Rates of contralateral prophylactic mastectomy (CPM) have risen substantially, yet little is known about how and to what extent CPM is discussed within surgical oncology visits at the time of treatment decision-making. We examined CPM discussions in naturally occurring interactions between sporadic breast cancer patients and their surgical oncology providers. Women with early-stage unilateral disease were recruited before their first surgical visit and completed brief questionnaires to determine study eligibility and interest in treatment options. After their visits, enrolled patients and their providers completed questionnaires assessing discussion of and interest in CPM. Audio-recorded visits from 36 unique patients were randomly selected, transcribed, and analyzed. A CPM discussion was present in 28 transcripts. Approximately half of CPM discussions were initiated by the patient or the oncology provider. The topic of CPM was most frequently introduced while reviewing available treatment options. Patients were most interested in pursuing CPM to reduce the risk of future breast cancer. Providers most frequently responded by offering information (e.g., about risk of contralateral disease). A high level of agreement was found among patient, provider, and observer ratings of whether or not CPM was discussed. CPM discussions were consistently present within our sample. Results can be used to build providers' skills and bring provider-patient communication more in line with best practices and recommendations from leading professional medical societies.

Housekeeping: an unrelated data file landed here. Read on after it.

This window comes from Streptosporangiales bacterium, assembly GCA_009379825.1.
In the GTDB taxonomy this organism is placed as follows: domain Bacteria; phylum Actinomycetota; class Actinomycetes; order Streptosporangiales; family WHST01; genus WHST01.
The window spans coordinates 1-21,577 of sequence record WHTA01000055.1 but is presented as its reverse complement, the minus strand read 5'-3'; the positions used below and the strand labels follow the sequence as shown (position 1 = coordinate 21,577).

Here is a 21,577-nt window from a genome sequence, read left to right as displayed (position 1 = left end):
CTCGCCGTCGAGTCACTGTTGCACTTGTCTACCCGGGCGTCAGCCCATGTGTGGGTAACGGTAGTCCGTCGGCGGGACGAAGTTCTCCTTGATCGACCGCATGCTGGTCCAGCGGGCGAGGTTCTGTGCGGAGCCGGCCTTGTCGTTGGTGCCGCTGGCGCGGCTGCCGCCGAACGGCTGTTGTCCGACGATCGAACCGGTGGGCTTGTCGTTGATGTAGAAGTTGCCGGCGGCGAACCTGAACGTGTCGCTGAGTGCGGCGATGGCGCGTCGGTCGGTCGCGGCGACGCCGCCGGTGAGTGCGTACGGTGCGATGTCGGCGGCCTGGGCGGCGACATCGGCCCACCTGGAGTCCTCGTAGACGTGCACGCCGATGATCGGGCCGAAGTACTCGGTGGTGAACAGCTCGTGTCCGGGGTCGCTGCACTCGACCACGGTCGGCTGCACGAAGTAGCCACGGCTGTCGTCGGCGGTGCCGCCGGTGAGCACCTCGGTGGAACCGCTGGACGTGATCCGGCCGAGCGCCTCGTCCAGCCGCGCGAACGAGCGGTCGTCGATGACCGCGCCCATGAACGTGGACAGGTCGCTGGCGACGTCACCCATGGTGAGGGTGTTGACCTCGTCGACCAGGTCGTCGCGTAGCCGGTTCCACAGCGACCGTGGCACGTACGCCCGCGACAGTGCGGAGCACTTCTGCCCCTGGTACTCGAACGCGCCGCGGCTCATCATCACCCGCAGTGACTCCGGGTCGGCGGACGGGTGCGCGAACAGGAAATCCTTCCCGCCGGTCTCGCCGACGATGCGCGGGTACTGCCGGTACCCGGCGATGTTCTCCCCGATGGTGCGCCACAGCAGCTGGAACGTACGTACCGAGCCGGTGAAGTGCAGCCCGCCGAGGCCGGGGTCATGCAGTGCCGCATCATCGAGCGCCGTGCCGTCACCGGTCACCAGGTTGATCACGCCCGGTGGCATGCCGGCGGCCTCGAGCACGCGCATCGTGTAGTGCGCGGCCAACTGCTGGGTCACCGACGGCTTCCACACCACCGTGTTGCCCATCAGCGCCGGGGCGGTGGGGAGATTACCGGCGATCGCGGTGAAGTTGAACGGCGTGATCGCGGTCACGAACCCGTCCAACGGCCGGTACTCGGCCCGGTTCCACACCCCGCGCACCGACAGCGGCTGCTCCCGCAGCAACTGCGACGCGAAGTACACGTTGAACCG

- breast cancer
- contralateral prophylactic mastectomy
- decision making
- provider-patient communication
ASJC Scopus subject areas
- Applied Psychology
- Behavioral Neuroscience